Asia

Taliban capture key Helmand district of Musa Qala

An Afghan National Army (ANA) soldier prays on the rooftop of the Musa Qala District centre base in Helmand province Image copyright Getty Images
Image caption The base at Musa Qala was under the control of Afghan forces before Wednesday's attack

Taliban fighters have seized control of a strategically-important district headquarters in Afghanistan's Helmand province despite American air strikes.

Musa Qala, once a key Nato position, is the second town in northern Helmand to fall to the Taliban in recent weeks.

The group also captured Nawzad after intensifying attacks in the region.

Musa Qala saw some of the fiercest clashes between Western forces and the Taliban following the American-led invasion of Afghanistan in 2001.

Three US air strikes on Saturday around Musa Qala reportedly killed up to 40 Taliban fighters but the militants regrouped to push Afghan ground forces back.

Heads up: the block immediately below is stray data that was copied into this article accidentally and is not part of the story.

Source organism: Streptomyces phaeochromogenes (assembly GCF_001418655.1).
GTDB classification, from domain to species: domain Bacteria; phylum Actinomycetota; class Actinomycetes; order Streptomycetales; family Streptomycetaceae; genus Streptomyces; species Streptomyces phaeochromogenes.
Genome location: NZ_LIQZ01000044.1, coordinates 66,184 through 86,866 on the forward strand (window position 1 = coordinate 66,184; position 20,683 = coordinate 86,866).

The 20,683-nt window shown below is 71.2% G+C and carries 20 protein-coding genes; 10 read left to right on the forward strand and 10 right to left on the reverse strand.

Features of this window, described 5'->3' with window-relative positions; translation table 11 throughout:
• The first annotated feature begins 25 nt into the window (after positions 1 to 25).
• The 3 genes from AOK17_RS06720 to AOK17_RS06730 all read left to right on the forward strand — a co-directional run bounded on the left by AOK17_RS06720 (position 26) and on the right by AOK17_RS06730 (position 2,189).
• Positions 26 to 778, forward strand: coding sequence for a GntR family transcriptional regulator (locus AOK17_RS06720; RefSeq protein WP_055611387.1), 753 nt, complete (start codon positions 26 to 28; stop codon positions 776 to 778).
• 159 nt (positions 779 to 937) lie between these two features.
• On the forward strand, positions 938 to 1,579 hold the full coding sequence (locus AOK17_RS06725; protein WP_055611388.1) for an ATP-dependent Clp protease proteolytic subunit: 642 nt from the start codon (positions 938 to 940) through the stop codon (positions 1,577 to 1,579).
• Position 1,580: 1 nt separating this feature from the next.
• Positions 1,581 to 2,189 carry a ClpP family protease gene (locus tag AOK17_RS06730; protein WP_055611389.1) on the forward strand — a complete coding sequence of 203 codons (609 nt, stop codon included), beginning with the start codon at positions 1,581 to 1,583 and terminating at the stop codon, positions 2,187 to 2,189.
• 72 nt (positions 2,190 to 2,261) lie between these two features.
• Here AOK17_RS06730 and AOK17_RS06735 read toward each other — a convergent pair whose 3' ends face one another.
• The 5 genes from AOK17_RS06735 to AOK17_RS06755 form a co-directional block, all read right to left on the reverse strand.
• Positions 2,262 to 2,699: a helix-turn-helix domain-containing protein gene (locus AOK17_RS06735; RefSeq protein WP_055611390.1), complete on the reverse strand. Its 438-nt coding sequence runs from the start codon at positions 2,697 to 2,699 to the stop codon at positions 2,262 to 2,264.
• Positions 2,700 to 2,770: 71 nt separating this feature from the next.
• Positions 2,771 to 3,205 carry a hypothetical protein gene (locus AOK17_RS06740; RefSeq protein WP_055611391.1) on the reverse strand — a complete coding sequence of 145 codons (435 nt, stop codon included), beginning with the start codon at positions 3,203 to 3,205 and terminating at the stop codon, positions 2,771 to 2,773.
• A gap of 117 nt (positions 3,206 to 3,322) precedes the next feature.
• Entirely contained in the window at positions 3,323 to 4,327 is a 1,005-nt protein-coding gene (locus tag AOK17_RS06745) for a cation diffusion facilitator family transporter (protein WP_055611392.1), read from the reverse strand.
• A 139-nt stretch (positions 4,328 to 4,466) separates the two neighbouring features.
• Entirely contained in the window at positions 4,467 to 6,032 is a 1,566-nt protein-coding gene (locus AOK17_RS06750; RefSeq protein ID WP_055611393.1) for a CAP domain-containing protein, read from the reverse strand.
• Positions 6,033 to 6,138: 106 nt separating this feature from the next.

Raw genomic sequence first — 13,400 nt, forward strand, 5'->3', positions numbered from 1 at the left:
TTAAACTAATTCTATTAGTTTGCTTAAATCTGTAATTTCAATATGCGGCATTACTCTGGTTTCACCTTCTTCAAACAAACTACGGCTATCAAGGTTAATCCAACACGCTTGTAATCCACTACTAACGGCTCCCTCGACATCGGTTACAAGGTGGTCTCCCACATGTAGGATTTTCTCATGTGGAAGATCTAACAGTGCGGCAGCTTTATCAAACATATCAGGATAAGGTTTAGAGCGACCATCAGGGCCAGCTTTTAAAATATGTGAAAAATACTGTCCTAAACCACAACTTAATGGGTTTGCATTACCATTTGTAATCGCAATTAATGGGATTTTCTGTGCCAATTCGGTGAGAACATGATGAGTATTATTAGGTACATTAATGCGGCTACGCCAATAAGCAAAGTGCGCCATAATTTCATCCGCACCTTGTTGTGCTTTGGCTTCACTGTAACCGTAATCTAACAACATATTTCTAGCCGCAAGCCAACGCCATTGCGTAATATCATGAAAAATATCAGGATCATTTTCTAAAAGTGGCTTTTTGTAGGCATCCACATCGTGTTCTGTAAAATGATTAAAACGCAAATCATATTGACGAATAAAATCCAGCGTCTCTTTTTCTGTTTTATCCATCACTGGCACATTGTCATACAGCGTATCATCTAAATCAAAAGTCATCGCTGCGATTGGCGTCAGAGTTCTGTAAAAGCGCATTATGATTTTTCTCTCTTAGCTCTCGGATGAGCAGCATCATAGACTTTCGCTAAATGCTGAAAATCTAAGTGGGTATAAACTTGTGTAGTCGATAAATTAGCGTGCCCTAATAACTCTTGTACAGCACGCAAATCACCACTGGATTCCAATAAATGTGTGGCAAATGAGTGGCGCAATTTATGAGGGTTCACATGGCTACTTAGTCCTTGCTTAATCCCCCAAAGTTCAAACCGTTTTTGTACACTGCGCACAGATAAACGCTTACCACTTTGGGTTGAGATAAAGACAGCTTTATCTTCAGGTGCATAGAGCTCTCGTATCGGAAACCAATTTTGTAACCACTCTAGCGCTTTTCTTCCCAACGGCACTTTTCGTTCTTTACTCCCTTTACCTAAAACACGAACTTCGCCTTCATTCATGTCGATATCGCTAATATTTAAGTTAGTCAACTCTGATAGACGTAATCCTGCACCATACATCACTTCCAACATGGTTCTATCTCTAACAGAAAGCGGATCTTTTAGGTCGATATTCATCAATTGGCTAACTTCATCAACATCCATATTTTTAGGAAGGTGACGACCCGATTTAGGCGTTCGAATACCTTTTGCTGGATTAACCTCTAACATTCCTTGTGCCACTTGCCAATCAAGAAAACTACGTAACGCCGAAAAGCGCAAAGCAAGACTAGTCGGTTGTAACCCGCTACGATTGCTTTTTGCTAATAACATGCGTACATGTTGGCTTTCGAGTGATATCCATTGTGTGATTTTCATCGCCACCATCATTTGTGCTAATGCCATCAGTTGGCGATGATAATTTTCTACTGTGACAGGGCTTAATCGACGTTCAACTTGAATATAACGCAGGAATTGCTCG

District governor Mohamad Sharif said he fled the district on Wednesday morning as the Taliban attacked.

"We left the district early in the morning because the Taliban were attacking from all sides," he told Reuters.

"We had asked for reinforcements for days but none arrived and this was what happened."

In southern Helmand, also on Wednesday, two Nato soldiers were killed when two men in Afghan military uniforms opened fire on a vehicle at a military base.

The nationalities of the victims are not known.

Key strategic position

Musa Qala was once a Taliban stronghold and centre of the country's opium trade, but the defection of a local Taliban commander, Mullah Salaam, helped turn the tide in favour of Western forces.

The town was recaptured in December 2007 after fierce fighting between the Taliban and Nato and Afghan forces and became a vital strategic position.

UK forces led the counter-insurgency operations in Helmand during the protracted conflict with the Taliban and lost more than 400 soldiers there in the process.

Now the Taliban have recaptured the key parts of the province, in the first summer fighting season since foreign troops formally stepped back from combat roles in the country.

Violence has increased sharply across Afghanistan since most foreign forces withdrew in December, leaving only a small contingent of about 12,000 Nato troops to train Afghan forces.

The Taliban have extended their influence in Helmand into isolated towns in the north of the province, where Afghan security forces are vulnerable to attack.

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